Lady Bird, John Hartford and Jimmy Dean

By Mike Stevenson

I finally saw Greta Gerwig’s Lady Bird at a matinee show yesterday. Loved it.

I enjoy going to the movies at weekday afternoon shows. The theater is usually near-empty, tickets are a bit cheaper, and I usually sneak in a glass of wine and a bite to eat. I don’t mind being alone for a movie – in fact I think I prefer it. We form a  relationship – just me and the film. I offer the movie a sip of wine and nibble of cheese. She politely says, “No, you have it.”

A few thoughts about Lady Bird:

  • I was so blown-away by the inclusion of the John Hartford song “The Eve of Parting” in the movie. Hartford has been a favorite of mine since my late twenties, when a used-record store purchase satisfied my curiosity about the brilliant composer of the classic “Gentle On My Mind.”  It’s always a bit disconcerting when a popular movie or tv show features an obscure tune or artist that belongs secretly to you (or is this a me thing?) “Curse the thought of your existence… Loving every flaxon hair…” wow. Hartford was such a great lyricist. Is it selfish of me not to want to share John Hartford with the masses ? Probably.

  •  Lois Smith is really excellent in a small supporting role as Sister Sarah Joan. I wonder if young Saoirse Ronan chatted with the octogenarian actress about her experience acting with James Dean in 1956 East of Eden?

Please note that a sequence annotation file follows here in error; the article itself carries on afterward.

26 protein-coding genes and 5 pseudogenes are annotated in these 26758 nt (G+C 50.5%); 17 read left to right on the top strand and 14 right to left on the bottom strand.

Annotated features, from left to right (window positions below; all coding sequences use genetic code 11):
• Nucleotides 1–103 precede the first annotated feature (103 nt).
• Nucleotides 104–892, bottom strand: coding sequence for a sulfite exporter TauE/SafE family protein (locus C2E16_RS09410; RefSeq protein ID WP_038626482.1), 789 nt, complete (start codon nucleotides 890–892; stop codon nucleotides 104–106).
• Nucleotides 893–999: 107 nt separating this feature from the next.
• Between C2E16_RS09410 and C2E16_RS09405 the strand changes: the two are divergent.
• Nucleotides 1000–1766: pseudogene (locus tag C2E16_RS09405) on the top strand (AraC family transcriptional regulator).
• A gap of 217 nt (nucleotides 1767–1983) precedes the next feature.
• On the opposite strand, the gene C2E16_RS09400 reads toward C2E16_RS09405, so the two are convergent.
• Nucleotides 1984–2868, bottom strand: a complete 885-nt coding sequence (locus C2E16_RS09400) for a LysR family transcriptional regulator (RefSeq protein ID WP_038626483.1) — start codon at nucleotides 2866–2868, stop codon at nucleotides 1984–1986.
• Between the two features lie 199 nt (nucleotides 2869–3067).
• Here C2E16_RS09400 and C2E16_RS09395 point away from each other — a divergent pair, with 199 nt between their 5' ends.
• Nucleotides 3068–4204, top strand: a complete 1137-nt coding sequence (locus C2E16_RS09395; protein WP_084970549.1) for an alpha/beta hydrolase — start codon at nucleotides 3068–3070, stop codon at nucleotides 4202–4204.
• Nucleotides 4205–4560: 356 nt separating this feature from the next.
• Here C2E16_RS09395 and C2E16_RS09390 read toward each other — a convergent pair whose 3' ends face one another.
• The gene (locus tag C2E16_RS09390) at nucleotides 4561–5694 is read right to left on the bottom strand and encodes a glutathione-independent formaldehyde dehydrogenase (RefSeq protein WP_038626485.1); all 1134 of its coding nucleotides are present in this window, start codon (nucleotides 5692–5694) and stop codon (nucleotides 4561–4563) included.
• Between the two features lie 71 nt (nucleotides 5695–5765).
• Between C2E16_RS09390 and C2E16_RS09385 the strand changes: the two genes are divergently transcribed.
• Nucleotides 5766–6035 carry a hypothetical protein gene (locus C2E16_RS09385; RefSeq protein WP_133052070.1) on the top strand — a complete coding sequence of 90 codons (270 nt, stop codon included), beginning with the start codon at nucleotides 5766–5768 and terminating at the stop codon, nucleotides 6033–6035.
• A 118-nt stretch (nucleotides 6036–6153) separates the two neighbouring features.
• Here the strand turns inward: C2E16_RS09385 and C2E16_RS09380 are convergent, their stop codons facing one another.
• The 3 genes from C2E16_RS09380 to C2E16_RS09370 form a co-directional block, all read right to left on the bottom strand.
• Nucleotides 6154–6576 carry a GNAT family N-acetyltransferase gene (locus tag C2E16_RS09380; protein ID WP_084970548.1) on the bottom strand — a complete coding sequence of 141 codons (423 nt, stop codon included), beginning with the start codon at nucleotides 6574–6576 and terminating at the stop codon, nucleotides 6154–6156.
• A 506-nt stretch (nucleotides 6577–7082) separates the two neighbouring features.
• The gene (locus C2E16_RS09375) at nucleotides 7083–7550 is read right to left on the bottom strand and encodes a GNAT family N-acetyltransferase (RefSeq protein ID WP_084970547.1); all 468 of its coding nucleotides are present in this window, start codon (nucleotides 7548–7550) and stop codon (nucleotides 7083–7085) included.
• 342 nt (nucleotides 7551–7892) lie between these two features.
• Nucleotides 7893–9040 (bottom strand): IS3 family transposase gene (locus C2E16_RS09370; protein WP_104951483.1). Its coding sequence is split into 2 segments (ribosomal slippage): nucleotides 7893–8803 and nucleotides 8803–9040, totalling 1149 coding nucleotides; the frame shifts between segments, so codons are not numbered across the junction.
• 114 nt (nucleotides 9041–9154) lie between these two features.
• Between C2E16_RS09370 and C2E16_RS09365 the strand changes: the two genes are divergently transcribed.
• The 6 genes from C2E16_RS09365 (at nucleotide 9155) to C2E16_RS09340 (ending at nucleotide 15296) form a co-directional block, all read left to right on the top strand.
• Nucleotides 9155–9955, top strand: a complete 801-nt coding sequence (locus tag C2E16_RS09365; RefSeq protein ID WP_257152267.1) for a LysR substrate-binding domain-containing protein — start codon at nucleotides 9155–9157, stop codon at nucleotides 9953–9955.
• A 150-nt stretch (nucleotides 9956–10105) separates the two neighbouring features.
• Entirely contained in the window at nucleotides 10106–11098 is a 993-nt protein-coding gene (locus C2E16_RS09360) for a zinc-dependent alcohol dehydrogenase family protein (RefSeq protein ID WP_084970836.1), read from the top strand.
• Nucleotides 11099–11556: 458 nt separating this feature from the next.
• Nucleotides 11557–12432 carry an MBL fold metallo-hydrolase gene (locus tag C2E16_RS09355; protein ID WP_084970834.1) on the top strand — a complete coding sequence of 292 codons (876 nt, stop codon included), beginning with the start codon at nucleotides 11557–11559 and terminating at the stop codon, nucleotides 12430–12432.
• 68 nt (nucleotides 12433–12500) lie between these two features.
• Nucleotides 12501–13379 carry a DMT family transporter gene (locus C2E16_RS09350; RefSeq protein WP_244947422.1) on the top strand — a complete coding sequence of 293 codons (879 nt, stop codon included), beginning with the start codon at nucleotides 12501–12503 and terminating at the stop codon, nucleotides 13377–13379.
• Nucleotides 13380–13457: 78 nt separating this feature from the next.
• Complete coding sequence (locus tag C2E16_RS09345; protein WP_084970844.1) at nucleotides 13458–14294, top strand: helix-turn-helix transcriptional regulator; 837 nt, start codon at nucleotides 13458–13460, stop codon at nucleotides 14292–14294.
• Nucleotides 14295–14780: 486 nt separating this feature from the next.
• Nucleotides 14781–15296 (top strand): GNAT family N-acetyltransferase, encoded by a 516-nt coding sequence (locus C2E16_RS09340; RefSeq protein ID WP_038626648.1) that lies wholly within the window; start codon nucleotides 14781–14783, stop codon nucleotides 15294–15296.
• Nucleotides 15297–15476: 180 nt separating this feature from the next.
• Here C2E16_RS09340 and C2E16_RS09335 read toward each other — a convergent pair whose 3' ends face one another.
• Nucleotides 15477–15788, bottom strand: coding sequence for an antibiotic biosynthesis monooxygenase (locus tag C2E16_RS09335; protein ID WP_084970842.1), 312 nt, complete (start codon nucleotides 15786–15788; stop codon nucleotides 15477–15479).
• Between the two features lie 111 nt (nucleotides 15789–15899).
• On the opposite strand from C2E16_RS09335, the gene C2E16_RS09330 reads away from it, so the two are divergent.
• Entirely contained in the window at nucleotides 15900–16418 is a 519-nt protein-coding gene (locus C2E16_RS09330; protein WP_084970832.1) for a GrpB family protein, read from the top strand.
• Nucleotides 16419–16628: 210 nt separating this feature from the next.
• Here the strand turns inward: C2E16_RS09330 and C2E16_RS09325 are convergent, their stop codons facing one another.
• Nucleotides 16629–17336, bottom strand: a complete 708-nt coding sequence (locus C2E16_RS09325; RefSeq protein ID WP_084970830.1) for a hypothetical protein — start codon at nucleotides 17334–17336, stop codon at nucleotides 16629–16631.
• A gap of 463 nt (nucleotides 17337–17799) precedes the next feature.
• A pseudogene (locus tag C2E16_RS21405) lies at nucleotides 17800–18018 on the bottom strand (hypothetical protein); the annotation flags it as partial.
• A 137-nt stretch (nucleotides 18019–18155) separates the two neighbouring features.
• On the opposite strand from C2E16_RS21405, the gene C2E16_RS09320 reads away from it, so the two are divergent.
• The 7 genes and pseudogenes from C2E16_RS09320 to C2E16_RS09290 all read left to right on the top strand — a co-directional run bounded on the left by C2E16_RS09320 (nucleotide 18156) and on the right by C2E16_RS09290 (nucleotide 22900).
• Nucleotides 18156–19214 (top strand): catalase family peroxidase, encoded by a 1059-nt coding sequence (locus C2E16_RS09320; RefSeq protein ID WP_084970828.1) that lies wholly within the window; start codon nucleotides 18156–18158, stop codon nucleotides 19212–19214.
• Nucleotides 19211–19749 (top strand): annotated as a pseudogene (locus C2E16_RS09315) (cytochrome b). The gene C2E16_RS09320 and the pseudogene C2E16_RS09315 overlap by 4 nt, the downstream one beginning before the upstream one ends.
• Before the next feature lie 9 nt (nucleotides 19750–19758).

Lois Smith as Sister Sarah Joan

    Like most guys my age, I was crazy about all three of James Dean’s movies, especially East of Eden, and I was smitten with Lois Smith in her very small role as the saloon girl (she sweetly says to Dean/Cal, “Yer just a kid, ain’t ya?”) Here’s Lois Smith’s screen test with Jimmy. She is strikingly beautiful here, at about the same age as Saoirse Ronan is today.

  • Lady Bird’s mom – Laurie Metcalf – steals the movie and will a Best Supporting Actor award. She made me cry, and I love to cry alone at the movies.

One thought on “Lady Bird, John Hartford and Jimmy Dean

  1. I agree with you about “The Eve of Parting.” I had never heard it before, but it set me on learning about John Hartford. I found a two CD set that comprised five of his early albums, and included “The Eve of Parting” in Australia. I bought it despite the cost.
    Haunting lyrics against an appropriate melody delivered with a rich baritone voice—I love it.
    I was sure the movie would get Best Picture at the Oscars.


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